The reason I like this analogy is because it explains the difference between a programmer and a technician without belittling the technician. Most people would agree that the architect job is more sexy, but that doesn't mean that the builder's job isn't incredibly important and valuable to society. Likewise what a technician does is very important, it's just different in nature from programming. In fact, if the conversation calls for it, I can even talk up the importance of technicians without diluting my claim that I do something different than they do.

Also, some of the confusion arises because programmers are, by their nature, half decent at debugging technical problems. We can hear a problem, do a StackExchange search, and fix it, almost just like a technician. However, as technicians specialize in this sort of thing, they are substantially better at it. I may be able to help you hook up a printer at home and get it to print. It might take a few hacks, but we'll get it printing. The technicians at the place I work maintain an army of network-shared Xerox DocuCenters in a corporate environment where downtime means $$$ and patches must be deployed before hackers exploit those holes to steal our critical data, all while ensuring that any change they push out can be rolled back if individual users suffer work outages due to the change. Because, after all, as a user, if IT's critical safety patch inhibits my work in the slightest degree, I'm going to have a ticket opened at the highest possible level, and demand they fix it on some ridiculously short timetable. Then I'll have my manager's manager phone in and demand that ticket get attention ASAP.

Yes, it's technically the same thing, but I'm very glad to have dedicated specialists handling it for me at work!

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    The only problem I can foresee is that I know people that think an architect and a builder are the same thing! Your example is good because it goes from something more abstract to most people (a computer) to something concrete (a house). But I think the basic issue the OP brought up is still here since it's since building construction is still a technical/specialized area. – syntonicC Sep 15 '17 at 16:31
  • @syntonicC True. The follow up to that is to explain the difference. Architects and builders are much easier to understand the difference between because one of them swings a hammer (or pays employees to swing hammers). I would also rely on an insightful joke I heard where a builder told an architect he couldn't build a room this way. The architect blew up, rambling on about how he was the architect and the builder needed to follow the designs. The builder then put his finger on the plans describing a corner and said, "I can't swing a hammer in here. It's too small." – Cort Ammon - Reinstate Monica Sep 15 '17 at 16:51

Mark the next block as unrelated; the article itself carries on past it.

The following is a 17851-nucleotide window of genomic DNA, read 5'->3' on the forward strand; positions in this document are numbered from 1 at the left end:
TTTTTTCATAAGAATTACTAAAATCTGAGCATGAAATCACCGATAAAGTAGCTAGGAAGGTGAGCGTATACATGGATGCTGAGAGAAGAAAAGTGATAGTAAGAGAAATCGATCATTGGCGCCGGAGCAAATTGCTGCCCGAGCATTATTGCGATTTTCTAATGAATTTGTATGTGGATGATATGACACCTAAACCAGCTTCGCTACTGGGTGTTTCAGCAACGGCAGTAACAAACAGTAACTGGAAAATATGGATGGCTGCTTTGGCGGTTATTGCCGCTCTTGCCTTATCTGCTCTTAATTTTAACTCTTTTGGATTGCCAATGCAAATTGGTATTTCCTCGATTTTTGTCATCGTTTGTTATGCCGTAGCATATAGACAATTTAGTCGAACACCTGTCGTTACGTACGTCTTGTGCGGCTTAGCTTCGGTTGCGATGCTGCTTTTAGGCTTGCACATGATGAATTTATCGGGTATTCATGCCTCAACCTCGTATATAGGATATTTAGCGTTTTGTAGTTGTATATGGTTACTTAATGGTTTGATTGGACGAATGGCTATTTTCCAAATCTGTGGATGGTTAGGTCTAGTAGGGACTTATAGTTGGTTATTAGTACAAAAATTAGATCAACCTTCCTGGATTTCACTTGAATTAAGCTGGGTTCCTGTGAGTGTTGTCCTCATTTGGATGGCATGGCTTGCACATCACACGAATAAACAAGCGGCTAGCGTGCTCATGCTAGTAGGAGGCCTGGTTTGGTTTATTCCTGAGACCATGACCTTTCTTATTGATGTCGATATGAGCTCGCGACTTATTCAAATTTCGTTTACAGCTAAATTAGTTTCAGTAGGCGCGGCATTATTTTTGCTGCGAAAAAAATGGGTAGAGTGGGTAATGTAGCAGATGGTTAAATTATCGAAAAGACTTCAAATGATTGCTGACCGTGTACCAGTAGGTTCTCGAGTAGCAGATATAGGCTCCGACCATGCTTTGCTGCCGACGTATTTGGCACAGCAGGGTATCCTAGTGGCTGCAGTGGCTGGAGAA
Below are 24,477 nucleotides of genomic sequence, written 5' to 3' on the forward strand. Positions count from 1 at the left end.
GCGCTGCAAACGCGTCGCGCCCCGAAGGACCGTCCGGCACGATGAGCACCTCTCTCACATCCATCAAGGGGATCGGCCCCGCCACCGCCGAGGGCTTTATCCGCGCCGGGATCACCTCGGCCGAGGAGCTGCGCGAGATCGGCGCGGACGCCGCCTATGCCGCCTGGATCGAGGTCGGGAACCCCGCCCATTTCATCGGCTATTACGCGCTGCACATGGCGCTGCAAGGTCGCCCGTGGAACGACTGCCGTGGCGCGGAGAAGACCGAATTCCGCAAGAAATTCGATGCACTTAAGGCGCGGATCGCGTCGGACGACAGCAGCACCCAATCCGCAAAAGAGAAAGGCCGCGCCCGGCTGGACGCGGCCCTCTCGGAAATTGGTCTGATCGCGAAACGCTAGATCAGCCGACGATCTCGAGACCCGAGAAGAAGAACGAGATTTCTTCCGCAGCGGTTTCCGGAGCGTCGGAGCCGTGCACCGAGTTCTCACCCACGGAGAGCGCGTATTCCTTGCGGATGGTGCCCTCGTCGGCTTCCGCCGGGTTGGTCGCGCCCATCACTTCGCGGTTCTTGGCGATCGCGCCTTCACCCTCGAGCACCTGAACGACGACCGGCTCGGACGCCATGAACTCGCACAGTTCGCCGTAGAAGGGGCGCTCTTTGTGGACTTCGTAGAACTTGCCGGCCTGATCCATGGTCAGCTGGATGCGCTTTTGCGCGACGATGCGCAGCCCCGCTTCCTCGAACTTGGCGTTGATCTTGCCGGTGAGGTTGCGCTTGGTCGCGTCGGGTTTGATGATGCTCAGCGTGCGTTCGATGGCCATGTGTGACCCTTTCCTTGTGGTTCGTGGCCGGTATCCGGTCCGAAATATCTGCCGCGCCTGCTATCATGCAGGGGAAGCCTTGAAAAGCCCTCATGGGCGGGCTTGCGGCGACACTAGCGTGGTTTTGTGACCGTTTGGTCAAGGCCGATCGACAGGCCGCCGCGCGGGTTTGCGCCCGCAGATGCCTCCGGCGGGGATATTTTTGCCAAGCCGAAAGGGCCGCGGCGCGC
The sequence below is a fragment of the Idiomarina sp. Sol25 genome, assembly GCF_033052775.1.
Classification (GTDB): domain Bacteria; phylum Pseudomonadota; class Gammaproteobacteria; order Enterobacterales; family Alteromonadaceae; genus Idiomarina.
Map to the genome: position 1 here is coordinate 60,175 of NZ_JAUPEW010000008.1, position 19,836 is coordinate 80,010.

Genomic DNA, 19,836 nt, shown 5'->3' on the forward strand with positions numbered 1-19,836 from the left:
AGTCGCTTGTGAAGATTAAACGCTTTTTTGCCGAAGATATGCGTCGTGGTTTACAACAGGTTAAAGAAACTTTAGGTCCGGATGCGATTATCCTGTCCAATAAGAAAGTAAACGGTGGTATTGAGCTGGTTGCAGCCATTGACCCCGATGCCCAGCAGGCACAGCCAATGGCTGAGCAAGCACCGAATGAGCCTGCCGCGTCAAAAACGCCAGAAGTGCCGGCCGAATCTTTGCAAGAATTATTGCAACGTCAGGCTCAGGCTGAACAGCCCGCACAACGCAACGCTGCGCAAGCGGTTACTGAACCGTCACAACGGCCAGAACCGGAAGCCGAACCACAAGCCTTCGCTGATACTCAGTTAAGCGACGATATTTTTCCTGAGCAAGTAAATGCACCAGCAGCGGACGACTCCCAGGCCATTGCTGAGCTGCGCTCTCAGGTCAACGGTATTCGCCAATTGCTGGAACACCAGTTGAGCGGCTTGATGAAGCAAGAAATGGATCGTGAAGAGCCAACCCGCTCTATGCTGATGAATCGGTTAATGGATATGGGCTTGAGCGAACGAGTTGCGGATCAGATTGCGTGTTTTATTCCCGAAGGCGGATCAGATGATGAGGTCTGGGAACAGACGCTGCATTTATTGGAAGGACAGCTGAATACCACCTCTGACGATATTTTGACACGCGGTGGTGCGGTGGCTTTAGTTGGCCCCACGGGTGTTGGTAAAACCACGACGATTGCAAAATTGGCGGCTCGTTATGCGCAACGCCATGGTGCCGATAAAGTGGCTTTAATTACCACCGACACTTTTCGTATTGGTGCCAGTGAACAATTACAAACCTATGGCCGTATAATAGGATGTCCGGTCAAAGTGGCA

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    Another analogy might be writer/publisher – Cort Ammon - Reinstate Monica Sep 15 '17 at 16:52
11

This had exactly been perplexing me for a while and I feel with you! I have some knowledge on software and data science (though I do it more as a hobby than a job), but people often ask me to fix up a problem on a Wi-Fi router, fix up hardware issues, etc..., which I have little or no knowledge on.

I found that a good approach is to relate tech to sports. Most people have enough understanding on sports in general, so it is easier to let them recognize that a programmer doesn't know everything about tech, much like professional soccer players are not good at every sports.

The below is an example I usually explain when get asked by a non-tech person (friends, not company members):

My frined X: Hey, my Internet suddenly stop working. What happened?

I: (Too broad...) [Having checked it briefly...] Sorry I don't know. I'm not a network engineer.

X: But you are an engineer! Why you can't fix it up?

I: Software engineer is not the same as network engineer. Consider sports. Messi is a soccer player but do you think he can be as good as volleyball or baseball?

X: I don't.

I: The same is true of programmers. Messi would be better at volleyball or baseball or any other sports than ordinary people, but is Messi the kind of person that you want to teach you volleyball? Or do you prefer a professional volleyball player?

X: Volleyball player!

I: Exactly. Messi would be better at volleyball than you or I, but he would not be even as good as a 14 years old student who plays volleyball at school. Messi might not know how to serve a volleyball in a correct stepping and jumping.

I: I may be better at networking than most people who don't use a computer usually, but the network is too complicated and I don't know much about it, just like Messi might not know how to serve a volleyball. It would be better to ask it to an engineer who specifically works on networking.

X: OK, I got it! Sorry for asking it... Thank!

5

Your job, to most people, is "working with computers". Most people have absolutely no idea what the difference is between the many computers, applications, services, functions, databases, OS, etc; and have no idea of the relative difference in difficulty of different tasks.